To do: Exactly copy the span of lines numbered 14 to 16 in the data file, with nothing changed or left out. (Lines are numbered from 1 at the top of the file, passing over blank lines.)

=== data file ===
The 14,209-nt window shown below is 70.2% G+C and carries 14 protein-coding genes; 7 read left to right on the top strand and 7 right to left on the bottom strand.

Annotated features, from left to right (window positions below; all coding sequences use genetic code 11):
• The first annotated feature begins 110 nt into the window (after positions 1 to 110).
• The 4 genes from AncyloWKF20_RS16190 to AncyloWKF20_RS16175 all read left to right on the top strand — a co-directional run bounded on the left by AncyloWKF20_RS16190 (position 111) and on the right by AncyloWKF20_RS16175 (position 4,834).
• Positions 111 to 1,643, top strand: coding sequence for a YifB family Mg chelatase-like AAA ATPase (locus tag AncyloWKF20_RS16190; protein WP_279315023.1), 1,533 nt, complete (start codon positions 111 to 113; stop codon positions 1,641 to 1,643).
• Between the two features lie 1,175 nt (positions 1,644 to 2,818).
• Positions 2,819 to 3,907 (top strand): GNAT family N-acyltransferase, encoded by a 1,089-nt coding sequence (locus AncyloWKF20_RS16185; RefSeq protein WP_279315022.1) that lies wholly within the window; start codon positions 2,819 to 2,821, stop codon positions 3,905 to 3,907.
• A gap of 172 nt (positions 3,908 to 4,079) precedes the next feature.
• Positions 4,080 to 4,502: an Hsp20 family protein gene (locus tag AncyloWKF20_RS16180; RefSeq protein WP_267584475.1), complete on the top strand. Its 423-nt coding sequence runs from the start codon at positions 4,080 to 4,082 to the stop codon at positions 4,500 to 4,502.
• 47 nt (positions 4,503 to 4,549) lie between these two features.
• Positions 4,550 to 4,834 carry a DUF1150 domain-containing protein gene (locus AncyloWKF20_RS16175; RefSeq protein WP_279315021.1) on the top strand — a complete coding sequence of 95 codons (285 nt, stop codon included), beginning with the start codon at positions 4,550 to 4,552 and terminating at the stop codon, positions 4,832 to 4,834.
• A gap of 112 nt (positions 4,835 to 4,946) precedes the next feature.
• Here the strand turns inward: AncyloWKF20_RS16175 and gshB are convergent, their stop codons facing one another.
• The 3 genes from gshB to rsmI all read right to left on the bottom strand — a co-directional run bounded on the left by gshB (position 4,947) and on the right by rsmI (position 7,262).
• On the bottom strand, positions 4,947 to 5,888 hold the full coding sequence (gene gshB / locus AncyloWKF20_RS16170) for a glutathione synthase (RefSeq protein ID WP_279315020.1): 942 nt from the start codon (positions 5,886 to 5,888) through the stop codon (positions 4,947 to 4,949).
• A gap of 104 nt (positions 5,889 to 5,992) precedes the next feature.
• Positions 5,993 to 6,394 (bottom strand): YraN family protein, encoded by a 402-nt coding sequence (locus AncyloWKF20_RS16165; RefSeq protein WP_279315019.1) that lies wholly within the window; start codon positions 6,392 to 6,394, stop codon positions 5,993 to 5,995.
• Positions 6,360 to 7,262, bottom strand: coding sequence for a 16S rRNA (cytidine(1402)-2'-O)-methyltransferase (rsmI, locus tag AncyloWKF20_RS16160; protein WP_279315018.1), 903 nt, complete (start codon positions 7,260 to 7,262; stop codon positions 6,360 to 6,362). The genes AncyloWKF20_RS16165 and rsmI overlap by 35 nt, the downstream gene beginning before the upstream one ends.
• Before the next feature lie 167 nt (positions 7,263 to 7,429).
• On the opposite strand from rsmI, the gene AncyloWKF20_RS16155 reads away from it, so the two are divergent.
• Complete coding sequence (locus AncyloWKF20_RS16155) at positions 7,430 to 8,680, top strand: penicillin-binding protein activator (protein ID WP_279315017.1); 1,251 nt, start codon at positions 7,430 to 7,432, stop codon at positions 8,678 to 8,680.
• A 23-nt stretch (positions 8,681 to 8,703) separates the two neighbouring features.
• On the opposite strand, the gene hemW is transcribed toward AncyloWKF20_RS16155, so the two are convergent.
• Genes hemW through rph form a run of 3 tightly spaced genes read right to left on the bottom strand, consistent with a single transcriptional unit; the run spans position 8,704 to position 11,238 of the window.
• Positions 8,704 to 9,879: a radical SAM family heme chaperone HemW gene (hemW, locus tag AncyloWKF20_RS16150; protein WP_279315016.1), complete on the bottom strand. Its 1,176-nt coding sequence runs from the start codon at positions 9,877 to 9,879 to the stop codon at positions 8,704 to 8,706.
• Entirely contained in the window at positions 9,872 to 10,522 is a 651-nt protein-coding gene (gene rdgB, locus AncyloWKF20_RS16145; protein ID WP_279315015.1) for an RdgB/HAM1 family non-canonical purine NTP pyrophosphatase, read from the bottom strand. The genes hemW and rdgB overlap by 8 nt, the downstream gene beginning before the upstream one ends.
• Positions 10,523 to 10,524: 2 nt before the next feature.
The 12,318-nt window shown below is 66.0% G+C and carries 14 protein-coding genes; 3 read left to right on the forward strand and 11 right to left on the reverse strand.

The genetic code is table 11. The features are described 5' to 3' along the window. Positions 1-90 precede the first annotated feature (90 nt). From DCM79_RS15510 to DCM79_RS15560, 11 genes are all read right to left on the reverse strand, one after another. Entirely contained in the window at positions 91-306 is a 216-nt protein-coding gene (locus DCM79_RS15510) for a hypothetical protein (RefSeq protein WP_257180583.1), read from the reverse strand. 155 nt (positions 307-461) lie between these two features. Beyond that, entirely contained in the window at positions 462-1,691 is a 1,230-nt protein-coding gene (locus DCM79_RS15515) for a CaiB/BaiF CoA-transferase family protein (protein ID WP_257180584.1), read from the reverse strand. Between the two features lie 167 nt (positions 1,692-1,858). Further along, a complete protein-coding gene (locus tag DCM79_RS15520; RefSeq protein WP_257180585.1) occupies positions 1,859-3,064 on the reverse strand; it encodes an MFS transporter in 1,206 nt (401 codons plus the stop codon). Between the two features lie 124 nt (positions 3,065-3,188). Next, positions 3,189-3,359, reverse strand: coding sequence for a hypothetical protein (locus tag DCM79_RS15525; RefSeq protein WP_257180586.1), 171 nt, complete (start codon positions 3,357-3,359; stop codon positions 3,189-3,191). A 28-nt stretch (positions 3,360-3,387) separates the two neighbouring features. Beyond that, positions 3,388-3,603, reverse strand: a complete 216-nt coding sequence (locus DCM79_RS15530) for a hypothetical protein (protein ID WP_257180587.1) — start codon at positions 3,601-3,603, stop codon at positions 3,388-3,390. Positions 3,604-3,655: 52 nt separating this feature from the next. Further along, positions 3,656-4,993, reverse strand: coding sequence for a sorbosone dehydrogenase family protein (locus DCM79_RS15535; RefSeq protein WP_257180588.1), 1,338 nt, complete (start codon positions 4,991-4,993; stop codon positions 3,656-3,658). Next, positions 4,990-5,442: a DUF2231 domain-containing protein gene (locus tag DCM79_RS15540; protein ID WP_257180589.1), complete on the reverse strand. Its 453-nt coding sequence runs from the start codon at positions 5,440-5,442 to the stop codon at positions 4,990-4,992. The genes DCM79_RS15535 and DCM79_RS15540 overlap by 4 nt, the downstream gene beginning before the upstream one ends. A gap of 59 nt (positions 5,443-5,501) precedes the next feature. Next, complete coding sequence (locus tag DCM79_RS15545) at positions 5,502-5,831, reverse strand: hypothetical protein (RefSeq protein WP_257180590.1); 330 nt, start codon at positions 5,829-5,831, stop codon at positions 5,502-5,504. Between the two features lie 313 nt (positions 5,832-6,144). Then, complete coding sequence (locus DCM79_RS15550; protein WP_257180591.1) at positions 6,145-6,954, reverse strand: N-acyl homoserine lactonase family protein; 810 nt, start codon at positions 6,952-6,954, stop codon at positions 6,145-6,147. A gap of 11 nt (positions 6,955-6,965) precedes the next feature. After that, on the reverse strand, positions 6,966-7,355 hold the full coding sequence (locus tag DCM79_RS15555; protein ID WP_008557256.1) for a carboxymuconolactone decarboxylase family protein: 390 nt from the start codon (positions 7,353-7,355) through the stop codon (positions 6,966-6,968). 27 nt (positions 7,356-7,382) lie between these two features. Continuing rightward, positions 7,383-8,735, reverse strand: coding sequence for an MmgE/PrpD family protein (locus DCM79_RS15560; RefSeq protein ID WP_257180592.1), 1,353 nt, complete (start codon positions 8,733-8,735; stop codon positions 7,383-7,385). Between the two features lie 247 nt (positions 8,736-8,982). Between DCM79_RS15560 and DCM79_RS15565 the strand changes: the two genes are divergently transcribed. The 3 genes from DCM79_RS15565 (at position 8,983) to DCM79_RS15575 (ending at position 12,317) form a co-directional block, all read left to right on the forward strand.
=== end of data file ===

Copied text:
• The 3 genes from gshB to rsmI all read right to left on the bottom strand — a co-directional run bounded on the left by gshB (position 4,947) and on the right by rsmI (position 7,262).
• On the bottom strand, positions 4,947 to 5,888 hold the full coding sequence (gene gshB / locus AncyloWKF20_RS16170) for a glutathione synthase (RefSeq protein ID WP_279315020.1): 942 nt from the start codon (positions 5,886 to 5,888) through the stop codon (positions 4,947 to 4,949).
• A gap of 104 nt (positions 5,889 to 5,992) precedes the next feature.